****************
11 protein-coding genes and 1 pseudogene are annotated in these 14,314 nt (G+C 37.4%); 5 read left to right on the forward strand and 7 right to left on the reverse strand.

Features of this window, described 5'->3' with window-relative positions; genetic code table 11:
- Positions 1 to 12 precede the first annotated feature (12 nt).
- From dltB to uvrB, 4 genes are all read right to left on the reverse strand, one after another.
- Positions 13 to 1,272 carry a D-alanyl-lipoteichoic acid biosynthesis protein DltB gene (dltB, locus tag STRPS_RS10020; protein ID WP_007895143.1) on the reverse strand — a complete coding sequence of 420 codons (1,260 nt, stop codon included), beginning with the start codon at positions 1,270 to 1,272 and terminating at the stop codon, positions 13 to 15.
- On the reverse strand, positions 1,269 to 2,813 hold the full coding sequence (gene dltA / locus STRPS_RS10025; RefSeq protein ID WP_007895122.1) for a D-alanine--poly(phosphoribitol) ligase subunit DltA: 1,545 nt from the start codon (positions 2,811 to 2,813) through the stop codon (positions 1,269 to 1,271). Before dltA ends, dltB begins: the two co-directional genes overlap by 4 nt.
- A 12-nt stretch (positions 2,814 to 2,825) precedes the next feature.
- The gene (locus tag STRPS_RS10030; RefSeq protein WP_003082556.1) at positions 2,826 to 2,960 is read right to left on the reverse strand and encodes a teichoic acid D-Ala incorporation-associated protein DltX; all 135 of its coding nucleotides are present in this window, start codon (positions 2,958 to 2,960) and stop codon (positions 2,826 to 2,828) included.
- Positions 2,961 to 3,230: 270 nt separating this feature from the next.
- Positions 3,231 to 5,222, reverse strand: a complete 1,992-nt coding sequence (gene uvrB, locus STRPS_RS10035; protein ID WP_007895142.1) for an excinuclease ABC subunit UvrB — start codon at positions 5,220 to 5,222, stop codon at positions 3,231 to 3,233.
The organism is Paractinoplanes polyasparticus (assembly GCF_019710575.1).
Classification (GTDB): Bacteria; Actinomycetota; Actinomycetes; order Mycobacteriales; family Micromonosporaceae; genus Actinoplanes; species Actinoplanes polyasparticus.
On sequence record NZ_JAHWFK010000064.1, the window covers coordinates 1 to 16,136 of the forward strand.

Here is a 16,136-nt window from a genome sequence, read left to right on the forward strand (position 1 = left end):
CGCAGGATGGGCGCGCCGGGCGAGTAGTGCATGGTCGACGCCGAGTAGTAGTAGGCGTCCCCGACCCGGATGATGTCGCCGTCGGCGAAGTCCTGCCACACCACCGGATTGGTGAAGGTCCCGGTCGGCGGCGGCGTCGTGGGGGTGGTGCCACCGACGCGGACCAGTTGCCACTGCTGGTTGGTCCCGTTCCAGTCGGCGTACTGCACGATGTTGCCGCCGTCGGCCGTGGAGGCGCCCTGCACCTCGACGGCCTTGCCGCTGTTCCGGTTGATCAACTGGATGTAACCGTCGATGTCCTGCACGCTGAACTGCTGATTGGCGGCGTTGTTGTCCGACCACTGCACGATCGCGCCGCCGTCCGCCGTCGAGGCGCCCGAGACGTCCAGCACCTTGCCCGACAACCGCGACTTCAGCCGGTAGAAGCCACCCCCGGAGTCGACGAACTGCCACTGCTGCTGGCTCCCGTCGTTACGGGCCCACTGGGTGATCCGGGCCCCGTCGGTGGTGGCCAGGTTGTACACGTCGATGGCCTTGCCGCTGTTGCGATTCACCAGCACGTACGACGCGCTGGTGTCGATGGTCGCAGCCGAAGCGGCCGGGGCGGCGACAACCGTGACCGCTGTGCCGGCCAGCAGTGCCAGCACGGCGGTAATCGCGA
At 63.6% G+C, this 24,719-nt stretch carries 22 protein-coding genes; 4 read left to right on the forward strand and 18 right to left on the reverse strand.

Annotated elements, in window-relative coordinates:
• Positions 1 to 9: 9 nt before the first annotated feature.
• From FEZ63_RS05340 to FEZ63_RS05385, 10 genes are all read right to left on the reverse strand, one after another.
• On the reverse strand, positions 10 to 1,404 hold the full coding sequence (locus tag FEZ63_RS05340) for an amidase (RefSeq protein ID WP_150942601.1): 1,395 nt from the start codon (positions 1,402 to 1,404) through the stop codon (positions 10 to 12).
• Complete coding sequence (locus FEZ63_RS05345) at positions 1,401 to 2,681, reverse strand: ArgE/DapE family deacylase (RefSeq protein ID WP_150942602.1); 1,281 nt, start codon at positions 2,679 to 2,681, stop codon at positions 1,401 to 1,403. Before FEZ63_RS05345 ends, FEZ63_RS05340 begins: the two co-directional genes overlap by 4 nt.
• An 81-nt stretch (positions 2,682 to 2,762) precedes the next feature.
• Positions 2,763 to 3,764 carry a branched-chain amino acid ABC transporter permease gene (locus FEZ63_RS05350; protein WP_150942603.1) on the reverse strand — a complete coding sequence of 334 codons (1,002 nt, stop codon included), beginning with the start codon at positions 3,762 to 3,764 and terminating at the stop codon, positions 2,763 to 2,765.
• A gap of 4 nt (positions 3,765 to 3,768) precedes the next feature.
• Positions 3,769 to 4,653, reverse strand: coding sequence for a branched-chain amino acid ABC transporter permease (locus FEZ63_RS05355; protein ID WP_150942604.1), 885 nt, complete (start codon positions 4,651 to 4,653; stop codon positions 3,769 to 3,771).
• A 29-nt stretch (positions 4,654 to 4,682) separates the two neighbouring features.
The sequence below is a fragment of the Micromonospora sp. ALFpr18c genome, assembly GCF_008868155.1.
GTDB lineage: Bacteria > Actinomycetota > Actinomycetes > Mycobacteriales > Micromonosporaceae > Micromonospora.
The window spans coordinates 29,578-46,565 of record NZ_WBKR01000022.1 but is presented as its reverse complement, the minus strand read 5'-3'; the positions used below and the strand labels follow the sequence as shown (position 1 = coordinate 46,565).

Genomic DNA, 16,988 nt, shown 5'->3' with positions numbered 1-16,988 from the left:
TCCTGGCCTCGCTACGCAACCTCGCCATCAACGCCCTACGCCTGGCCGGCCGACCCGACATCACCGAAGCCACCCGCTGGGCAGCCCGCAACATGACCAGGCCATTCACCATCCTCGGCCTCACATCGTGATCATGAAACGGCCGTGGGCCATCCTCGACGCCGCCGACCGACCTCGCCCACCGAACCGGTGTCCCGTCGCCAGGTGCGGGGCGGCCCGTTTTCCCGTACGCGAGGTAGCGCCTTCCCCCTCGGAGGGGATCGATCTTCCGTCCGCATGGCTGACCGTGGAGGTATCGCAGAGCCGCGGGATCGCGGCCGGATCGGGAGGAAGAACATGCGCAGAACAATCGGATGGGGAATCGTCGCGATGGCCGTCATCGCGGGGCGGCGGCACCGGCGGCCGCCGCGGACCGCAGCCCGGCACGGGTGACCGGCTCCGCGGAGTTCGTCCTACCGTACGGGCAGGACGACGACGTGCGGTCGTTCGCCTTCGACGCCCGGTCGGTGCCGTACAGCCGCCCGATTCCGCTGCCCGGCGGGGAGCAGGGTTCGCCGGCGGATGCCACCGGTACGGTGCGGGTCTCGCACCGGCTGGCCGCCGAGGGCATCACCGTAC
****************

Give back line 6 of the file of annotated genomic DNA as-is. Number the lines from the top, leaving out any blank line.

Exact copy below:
- On the reverse strand, positions 1,269 to 2,813 hold the full coding sequence (gene dltA / locus STRPS_RS10025; RefSeq protein ID WP_007895122.1) for a D-alanine--poly(phosphoribitol) ligase subunit DltA: 1,545 nt from the start codon (positions 2,811 to 2,813) through the stop codon (positions 1,269 to 1,271). Before dltA ends, dltB begins: the two co-directional genes overlap by 4 nt.